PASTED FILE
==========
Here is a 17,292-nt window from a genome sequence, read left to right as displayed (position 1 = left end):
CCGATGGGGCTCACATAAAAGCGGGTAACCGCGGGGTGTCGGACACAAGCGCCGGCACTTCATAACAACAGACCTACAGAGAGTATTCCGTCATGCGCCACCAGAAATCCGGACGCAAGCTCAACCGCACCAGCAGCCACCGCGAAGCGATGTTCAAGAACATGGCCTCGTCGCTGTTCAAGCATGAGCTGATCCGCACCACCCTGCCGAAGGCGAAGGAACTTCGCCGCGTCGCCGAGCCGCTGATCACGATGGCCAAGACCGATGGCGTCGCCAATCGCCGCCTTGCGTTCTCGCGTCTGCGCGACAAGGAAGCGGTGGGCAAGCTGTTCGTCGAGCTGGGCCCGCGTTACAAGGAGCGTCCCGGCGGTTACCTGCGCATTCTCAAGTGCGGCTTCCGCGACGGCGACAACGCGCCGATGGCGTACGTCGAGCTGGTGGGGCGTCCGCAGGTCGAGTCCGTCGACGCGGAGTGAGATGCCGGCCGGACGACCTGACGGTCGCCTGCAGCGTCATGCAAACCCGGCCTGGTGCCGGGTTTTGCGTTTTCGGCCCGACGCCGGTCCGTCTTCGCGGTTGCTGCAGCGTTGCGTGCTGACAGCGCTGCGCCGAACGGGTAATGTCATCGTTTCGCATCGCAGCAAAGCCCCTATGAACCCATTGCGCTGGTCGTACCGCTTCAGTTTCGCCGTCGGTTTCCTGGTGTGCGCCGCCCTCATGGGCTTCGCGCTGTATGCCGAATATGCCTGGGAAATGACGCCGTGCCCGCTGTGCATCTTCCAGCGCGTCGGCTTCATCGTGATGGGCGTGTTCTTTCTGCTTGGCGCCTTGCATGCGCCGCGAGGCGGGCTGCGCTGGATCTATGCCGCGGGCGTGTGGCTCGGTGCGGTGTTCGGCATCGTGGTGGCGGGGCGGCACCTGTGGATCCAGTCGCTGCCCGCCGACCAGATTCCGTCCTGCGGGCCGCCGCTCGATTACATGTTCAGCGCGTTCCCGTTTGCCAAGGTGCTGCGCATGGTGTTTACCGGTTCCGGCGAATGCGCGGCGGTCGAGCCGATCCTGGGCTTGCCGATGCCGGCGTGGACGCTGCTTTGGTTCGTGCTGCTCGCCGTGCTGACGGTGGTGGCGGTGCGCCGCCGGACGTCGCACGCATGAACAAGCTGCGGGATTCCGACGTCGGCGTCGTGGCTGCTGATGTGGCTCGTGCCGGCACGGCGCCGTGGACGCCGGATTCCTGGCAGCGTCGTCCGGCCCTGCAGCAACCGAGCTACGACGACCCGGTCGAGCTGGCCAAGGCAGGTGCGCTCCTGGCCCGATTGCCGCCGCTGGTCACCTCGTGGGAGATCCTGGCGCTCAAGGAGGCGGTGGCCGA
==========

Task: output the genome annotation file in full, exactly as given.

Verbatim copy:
Here is a 17,292-nt window from a genome sequence, read left to right as displayed (position 1 = left end):
CCGATGGGGCTCACATAAAAGCGGGTAACCGCGGGGTGTCGGACACAAGCGCCGGCACTTCATAACAACAGACCTACAGAGAGTATTCCGTCATGCGCCACCAGAAATCCGGACGCAAGCTCAACCGCACCAGCAGCCACCGCGAAGCGATGTTCAAGAACATGGCCTCGTCGCTGTTCAAGCATGAGCTGATCCGCACCACCCTGCCGAAGGCGAAGGAACTTCGCCGCGTCGCCGAGCCGCTGATCACGATGGCCAAGACCGATGGCGTCGCCAATCGCCGCCTTGCGTTCTCGCGTCTGCGCGACAAGGAAGCGGTGGGCAAGCTGTTCGTCGAGCTGGGCCCGCGTTACAAGGAGCGTCCCGGCGGTTACCTGCGCATTCTCAAGTGCGGCTTCCGCGACGGCGACAACGCGCCGATGGCGTACGTCGAGCTGGTGGGGCGTCCGCAGGTCGAGTCCGTCGACGCGGAGTGAGATGCCGGCCGGACGACCTGACGGTCGCCTGCAGCGTCATGCAAACCCGGCCTGGTGCCGGGTTTTGCGTTTTCGGCCCGACGCCGGTCCGTCTTCGCGGTTGCTGCAGCGTTGCGTGCTGACAGCGCTGCGCCGAACGGGTAATGTCATCGTTTCGCATCGCAGCAAAGCCCCTATGAACCCATTGCGCTGGTCGTACCGCTTCAGTTTCGCCGTCGGTTTCCTGGTGTGCGCCGCCCTCATGGGCTTCGCGCTGTATGCCGAATATGCCTGGGAAATGACGCCGTGCCCGCTGTGCATCTTCCAGCGCGTCGGCTTCATCGTGATGGGCGTGTTCTTTCTGCTTGGCGCCTTGCATGCGCCGCGAGGCGGGCTGCGCTGGATCTATGCCGCGGGCGTGTGGCTCGGTGCGGTGTTCGGCATCGTGGTGGCGGGGCGGCACCTGTGGATCCAGTCGCTGCCCGCCGACCAGATTCCGTCCTGCGGGCCGCCGCTCGATTACATGTTCAGCGCGTTCCCGTTTGCCAAGGTGCTGCGCATGGTGTTTACCGGTTCCGGCGAATGCGCGGCGGTCGAGCCGATCCTGGGCTTGCCGATGCCGGCGTGGACGCTGCTTTGGTTCGTGCTGCTCGCCGTGCTGACGGTGGTGGCGGTGCGCCGCCGGACGTCGCACGCATGAACAAGCTGCGGGATTCCGACGTCGGCGTCGTGGCTGCTGATGTGGCTCGTGCCGGCACGGCGCCGTGGACGCCGGATTCCTGGCAGCGTCGTCCGGCCCTGCAGCAACCGAGCTACGACGACCCGGTCGAGCTGGCCAAGGCAGGTGCGCTCCTGGCCCGATTGCCGCCGCTGGTCACCTCGTGGGAGATCCTGGCGCTCAAGGAGGCGGTGGCCGA